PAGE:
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Creating a more equitable and inclusive MEP industry

Diversity and Inclusion By Rabia Danyal, Senior Engineer, Building Services – 16 May 2023

Illustration of diverse women


Rabia posing in front of a wooden wall in a white shirt and waistcoat

Rabia Danyal

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Rabia Danyal, Senior Engineer recently spoke with MEP Middle East to share her thoughts on the status of diversity and inclusion within the MEP industry.

What are some of your personal achievements in the industry that you are particularly proud of?

Over the past eight years I have had the privilege of collaborating with diverse and talented teams and been able to leverage my problem-solving skills to confidently deliver high-quality design and effectively manage complex developments. I am passionate about contributing to the digital transformation of our industry and have volunteered for international programs including Expedition DNA and Global Shapers. I am determined to make a positive impact on the industry and help drive innovation forward.

Most recently, I have been the lead electrical engineer on challenging, large-scale, and fast-paced projects across the region, particularly within KSA.

In your opinion, has the focus on diversity and inclusion improved within the MEP industry over the past year?

The momentum gained by the industry over the past year in advancing diversity and inclusion is really encouraging. Important conversations are finally happening around what D&I truly means, and companies are becoming more conscious of the need for inclusive environments where everyone feels welcome and supported.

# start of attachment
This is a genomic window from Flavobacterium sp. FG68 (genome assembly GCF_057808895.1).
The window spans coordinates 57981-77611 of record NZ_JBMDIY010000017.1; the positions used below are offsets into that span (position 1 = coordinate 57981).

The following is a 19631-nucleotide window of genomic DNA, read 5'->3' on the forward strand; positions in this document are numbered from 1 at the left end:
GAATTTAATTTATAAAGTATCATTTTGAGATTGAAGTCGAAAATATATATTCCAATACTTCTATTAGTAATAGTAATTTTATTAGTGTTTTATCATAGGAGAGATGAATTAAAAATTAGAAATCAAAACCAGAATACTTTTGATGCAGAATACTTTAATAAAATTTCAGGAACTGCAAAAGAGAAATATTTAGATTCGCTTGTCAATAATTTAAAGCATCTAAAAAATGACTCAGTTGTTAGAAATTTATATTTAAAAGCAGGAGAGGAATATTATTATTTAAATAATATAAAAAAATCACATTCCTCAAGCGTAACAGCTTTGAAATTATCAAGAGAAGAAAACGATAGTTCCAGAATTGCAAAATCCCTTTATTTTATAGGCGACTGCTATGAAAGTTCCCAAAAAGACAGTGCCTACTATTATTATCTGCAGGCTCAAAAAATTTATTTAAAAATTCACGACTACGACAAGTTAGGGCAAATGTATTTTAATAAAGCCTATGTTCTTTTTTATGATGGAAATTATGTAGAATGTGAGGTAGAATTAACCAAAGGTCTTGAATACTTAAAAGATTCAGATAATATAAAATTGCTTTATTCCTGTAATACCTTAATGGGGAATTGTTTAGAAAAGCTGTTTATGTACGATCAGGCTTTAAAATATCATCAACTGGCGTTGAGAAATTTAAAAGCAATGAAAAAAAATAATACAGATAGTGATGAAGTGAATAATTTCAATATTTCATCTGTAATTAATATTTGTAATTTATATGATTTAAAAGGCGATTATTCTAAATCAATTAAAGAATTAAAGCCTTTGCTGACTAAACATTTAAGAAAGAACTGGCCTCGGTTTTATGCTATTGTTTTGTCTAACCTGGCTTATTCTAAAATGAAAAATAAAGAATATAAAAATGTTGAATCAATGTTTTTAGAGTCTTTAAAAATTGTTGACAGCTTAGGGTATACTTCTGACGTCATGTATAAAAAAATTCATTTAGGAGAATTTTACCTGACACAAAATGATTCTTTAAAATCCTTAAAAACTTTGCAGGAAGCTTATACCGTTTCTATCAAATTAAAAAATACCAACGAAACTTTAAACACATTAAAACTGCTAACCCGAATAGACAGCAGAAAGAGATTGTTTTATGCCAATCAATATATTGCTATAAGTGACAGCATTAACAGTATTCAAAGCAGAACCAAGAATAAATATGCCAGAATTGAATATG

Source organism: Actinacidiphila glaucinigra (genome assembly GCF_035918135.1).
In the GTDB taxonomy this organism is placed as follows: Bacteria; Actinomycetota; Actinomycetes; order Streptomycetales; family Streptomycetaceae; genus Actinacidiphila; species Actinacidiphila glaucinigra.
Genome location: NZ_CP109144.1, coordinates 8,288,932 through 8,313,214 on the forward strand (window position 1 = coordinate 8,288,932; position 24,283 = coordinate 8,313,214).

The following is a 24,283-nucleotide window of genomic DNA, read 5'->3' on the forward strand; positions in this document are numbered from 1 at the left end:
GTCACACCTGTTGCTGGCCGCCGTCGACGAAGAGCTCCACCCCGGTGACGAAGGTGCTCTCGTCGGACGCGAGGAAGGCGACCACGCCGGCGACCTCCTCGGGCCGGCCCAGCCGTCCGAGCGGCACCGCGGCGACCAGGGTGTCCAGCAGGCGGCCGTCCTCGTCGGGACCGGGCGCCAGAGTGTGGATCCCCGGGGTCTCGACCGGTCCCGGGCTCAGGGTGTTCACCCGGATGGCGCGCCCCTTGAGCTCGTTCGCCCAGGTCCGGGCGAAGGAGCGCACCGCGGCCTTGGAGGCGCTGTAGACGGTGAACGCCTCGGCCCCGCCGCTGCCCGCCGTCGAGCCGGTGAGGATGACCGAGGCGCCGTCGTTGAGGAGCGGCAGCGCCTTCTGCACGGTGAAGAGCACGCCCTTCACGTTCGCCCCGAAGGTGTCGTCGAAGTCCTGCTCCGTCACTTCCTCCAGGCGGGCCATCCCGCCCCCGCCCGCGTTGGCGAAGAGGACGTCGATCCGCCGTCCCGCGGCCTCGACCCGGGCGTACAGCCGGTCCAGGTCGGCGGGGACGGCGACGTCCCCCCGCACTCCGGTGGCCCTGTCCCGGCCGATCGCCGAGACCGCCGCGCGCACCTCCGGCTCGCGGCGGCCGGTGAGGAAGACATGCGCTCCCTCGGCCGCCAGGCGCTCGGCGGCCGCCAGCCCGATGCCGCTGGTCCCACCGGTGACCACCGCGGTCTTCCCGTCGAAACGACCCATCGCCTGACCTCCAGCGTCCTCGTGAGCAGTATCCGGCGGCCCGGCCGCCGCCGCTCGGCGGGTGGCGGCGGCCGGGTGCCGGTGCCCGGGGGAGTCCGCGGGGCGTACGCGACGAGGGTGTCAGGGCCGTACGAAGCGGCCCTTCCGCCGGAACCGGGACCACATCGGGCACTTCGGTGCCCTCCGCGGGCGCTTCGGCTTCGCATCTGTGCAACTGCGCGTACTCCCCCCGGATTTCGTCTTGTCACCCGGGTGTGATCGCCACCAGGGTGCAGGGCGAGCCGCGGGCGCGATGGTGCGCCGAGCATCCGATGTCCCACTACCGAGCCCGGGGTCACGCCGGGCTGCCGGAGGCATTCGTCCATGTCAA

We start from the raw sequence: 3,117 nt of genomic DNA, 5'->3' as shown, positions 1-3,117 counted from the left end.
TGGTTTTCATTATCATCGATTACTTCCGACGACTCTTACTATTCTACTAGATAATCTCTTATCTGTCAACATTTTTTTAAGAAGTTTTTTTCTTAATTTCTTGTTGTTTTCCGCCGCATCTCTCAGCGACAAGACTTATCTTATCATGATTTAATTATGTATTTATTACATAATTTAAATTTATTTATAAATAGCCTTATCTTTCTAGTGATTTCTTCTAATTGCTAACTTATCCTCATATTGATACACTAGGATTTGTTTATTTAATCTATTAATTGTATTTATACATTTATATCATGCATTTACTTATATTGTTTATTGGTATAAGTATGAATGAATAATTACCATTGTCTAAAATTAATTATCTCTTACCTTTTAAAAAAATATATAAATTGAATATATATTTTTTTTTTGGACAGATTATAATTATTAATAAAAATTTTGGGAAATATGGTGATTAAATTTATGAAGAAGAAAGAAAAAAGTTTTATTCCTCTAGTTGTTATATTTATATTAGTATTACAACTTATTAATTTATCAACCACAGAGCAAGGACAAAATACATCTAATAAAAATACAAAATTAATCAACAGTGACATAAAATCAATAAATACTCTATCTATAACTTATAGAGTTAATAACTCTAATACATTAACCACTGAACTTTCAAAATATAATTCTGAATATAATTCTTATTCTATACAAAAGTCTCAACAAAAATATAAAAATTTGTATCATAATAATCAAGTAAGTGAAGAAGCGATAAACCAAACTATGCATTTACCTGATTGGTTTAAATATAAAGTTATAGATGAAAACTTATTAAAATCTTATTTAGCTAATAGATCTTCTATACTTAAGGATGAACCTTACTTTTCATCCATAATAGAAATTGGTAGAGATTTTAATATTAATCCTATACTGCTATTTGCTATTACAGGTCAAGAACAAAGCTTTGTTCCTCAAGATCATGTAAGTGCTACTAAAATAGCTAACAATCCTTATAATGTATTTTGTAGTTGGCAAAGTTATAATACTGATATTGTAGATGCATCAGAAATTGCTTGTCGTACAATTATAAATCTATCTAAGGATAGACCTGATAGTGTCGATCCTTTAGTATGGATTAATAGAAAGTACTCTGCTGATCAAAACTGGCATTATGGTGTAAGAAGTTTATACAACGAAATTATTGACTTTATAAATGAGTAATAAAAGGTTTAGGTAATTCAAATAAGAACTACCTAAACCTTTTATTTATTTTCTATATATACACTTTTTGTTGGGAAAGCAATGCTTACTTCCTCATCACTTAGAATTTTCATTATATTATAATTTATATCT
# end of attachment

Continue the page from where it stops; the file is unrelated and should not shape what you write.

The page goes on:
There is, however, still much work to be done. In order to increase diversity and truly achieve a sense of inclusion for all stakeholders we need to change mindsets and attitudes, which includes the way the industry is perceived. There needs to be broader engagement with schools to inspire more young women and students from diverse backgrounds, so that we can create a sense of belonging by connecting with everyone.

At Cundall, we understand that true D&I goes beyond simply tackling unconscious bias and encouraging more women to join the industry. It's about creating an environment where everyone feels valued and supported, and where their unique perspectives and experiences are celebrated. That's why we have several thriving employee-led networks that provide peer-to-peer support and raise awareness both within and outside of Cundall. Our networks engage with staff at all levels of the business to drive meaningful change in the office environment - we're committed to making a real difference.

It is up to all of us to continue pushing forward, driving meaningful change, and creating a more equitable and inclusive industry for everyone. Let's rise to the challenge and make a real difference.

What are some of the challenges women MEP professionals face in the industry and how can these be overcome?

Engineering is a fantastic and highly rewarding career for anyone, regardless of your gender, race or background. Despite this, the number of women entering the profession remains low - possibly due to a lack of female role models for girls at school when it comes to selecting vocational courses. Nevertheless, change is happening. The industry is slowly seeing more women being recruited into senior positions, and we are witnessing improved job opportunities for young female talent and seeing more women engineers being deployed on-site.

The industry is very fast paced, and it can be tough at the beginning of your career, as well as technically challenging. I would advise those in the early stage of their careers to give themselves a chance to learn. Don’t expect that you’ll know everything from day one. Utilise the knowledge and experience of the colleagues around you and don’t be afraid to make mistakes. Humans are not perfect and we are bound to fail - it is better to fail fast, learn from your mistake, and try again.

There is still a prevailing gendered assumption that some technical roles are better suited to men because the work is somehow seen as having greater physical and mental demands. This is a false assumption, especially with technology levelling the field in terms of brute strength requirements!

Clearly, the challenge facing the MEP sector and the wider construction industry is not limited to attracting more women into the field, but also incorporates sustaining an encouraging and healthy environment for all employees to thrive, irrespective of gender.